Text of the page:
Banking security and the customer convenience conundrum

Security and convenience are two things nobody in the banking sector can escape, and the constant pull and push of tension make for a significant challenge for financial organizations in balancing the two. Adding accessibility so customers can do their banking business anytime/anywhere with new devices is adding yet another layer of complexity.

With almost 5 billion people estimated to be using mobile phones globally, the banking sector is embracing the mobile option wholeheartedly (there’s your convenience), but the industry is also beginning to understand the additional security required to make this convenience a reality.

While mobile banking applications have become a must-have for customers, it has also become a new attack vector for cybercriminals. This new avenue of the financial industry opens up opportunities for hackers to exploit vulnerabilities though customer-facing applications including authorization, identification and authentication. Banks often make the mistake of simply using a one or two-stage authentication process, which is easily accessed using relatively simple cybersecurity tactics (and not helped by the customer’s proclivity to re-use passwords across multiple accounts). Institutions need to incorporate various layers of positive consumer validation utilizing layered technologies that include automation and anomaly detection, multi-factor authentication, passive biometrics and behavioral analytics, so that the true customer can be identified, and the imposter detected before they can access critical account functions.

Slipping through the code

The vulnerabilities in the authentication, authorization and identification process allow cybercriminals to pass through a system virtually undetected. A recent report by Positive Technologies has discovered the startling reality that two-thirds of remote banking applications are vulnerable to some form of brute force attack, so it’s not hyperbolic to suggest this is an industry-wide problem. Client data, bank or customer funds, client or customer information is therefore all up for grabs, and could all end up for sale on the dark web, creating a pipeline for further cybercrime.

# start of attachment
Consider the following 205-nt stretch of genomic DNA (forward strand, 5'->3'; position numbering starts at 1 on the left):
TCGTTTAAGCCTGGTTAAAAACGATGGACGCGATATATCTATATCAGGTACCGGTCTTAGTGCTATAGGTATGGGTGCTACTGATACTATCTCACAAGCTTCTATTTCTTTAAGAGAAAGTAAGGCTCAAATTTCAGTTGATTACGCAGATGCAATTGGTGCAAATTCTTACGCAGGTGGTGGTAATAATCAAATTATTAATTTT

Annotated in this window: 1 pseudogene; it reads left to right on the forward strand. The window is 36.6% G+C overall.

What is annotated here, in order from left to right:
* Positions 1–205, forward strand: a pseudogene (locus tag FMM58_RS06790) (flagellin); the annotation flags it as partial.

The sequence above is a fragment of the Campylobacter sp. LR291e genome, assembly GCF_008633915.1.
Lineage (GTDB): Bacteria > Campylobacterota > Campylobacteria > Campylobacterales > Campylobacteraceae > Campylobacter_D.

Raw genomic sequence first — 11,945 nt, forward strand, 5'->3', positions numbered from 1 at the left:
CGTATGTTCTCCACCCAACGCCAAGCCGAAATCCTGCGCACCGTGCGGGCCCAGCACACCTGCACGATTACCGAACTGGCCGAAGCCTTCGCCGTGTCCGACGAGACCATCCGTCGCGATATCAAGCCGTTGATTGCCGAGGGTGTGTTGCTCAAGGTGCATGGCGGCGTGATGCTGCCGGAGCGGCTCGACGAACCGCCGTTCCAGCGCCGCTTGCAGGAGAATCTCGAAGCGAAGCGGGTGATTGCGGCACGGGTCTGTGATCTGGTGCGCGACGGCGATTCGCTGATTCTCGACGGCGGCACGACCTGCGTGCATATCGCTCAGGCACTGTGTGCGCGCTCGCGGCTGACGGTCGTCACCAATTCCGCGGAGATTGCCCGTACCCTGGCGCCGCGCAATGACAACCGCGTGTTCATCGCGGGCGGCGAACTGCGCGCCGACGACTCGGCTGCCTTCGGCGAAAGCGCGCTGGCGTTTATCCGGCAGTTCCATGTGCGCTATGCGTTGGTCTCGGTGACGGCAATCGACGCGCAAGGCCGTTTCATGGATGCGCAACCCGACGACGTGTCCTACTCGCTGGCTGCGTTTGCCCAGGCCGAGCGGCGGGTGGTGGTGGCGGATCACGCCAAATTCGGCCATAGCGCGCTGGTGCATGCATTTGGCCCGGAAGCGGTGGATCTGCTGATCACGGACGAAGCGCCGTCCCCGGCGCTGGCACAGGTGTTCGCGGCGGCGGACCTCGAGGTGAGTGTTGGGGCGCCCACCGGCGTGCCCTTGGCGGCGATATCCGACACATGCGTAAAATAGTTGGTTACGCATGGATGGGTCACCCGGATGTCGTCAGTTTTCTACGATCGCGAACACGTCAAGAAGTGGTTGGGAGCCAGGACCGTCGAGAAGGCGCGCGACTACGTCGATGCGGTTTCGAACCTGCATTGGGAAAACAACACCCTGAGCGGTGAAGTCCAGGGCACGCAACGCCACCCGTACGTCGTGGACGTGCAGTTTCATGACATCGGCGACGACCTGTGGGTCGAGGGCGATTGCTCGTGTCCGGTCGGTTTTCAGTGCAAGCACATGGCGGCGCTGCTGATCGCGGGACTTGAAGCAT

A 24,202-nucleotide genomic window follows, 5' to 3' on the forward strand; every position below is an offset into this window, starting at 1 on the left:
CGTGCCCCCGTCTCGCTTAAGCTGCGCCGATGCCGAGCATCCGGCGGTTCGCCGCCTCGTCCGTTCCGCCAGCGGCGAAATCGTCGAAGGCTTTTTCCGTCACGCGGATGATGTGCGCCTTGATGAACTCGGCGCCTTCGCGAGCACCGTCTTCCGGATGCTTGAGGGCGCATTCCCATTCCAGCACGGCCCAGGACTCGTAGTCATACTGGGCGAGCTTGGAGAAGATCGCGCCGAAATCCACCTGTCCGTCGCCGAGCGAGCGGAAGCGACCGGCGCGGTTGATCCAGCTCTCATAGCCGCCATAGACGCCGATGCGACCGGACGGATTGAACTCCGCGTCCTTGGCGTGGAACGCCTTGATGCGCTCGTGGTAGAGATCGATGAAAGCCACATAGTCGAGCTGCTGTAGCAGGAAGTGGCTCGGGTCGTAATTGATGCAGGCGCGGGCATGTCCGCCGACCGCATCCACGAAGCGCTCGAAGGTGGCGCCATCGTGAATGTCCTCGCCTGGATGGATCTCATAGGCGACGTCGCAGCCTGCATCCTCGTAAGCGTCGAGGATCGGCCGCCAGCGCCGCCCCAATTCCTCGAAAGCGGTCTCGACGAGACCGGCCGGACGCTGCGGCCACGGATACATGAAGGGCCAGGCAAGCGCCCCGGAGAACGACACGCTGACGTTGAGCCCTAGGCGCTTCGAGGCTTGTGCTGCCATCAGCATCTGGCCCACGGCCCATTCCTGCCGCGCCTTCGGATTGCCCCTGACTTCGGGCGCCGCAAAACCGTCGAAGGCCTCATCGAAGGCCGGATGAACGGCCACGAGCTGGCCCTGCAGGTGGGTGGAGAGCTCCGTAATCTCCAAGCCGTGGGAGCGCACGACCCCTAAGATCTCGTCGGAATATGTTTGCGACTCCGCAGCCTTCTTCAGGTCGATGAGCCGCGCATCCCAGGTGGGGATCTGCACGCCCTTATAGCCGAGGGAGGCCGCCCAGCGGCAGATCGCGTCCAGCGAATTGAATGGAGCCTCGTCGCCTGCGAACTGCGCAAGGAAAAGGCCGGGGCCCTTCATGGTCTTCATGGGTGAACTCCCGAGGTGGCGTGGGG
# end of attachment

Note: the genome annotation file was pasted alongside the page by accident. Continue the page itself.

Even outsourcing can’t save banking organizations as applications developed by third-party vendors had on average twice as many vulnerabilities as applications developed by in-house technology teams. That creates a scenario whereby every piece of code must be tested for such vulnerabilities in function and logic, and then approved by an in-house security team, to ensure the integrity of the banking application.

The data on the dark web

The theft and sale of ‘open’ passwords is a thriving industry on the dark web, where customer details brush up alongside drugs, weapons and worse. While some progress has been made in halting the stream of passwords revealed through vulnerabilities by using two-factor authentication, this is not a complete fix. Combining two-factor authentication with physical biometrics (fingerprints, iris scans, selfies) strengthens the security solution, but each of these components can be individually subverted by bad actors.  

The really groundbreaking solutions are in mapping consumer behavior, and the interactional signal from every individual as they use their mobile devices. Passive biometrics can track such things as the angle of a handheld device when in use, the pressure applied to the keys or screen, and the length of gaps between typing and swiping. All this information can be used to identify good users from bad. These subtleties are virtually impossible for a non-human interface to replicate. When passive and physical biometric solutions are combined and used in conjunction with traditional two-factor authentication solutions, customers are protected to a much greater degree, and anomalous behavior is identified using the established patterns in the data to track outliers.

Financial institutions stand at a fascinating crossroads in the often-tenuous relationship between technology and their customers who use it. Technology can now be used to separate machines from humans, unknown from known humans, and then unknown users demonstrating high-risk signals.

Deploying integrated authentication, which combines physical biometrics, such as facial recognition or a fingerprint, with behavioral analytics and risk decisioning within robust offerings, gives banks and financial institutions a unique and powerful ability to secure transactions, and improve verification authenticity. At the same time, it ensures convenience for the customer who is not required to go through endless steps to complete their transactions. Until banks move to this type of multi-faceted approach, their remote banking apps will continue to be vulnerable, raising the risk of their customers looking for someone else to trust with their finances.


The views and opinions expressed in this article are those of the author and do not necessarily reflect the official policy or position of or NCR Corporation.

Image credit: iStock/sirastock

Written by Ryan Wilk

Ryan Wilk is Vice President, Customer Success for NuData Security, now a MasterCard company. Previously, he was manager of Trust and Safety at StubHub and spent eight years with Universal Parks & Resorts in various e-commerce roles. NuData Security predicts and prevents online fraud, protecting businesses from brand damage and financial loss caused by fraudulent or malicious attacks. NuData Security analyzes and scores billions of users per year and services some of the largest ecommerce and Web properties around the globe.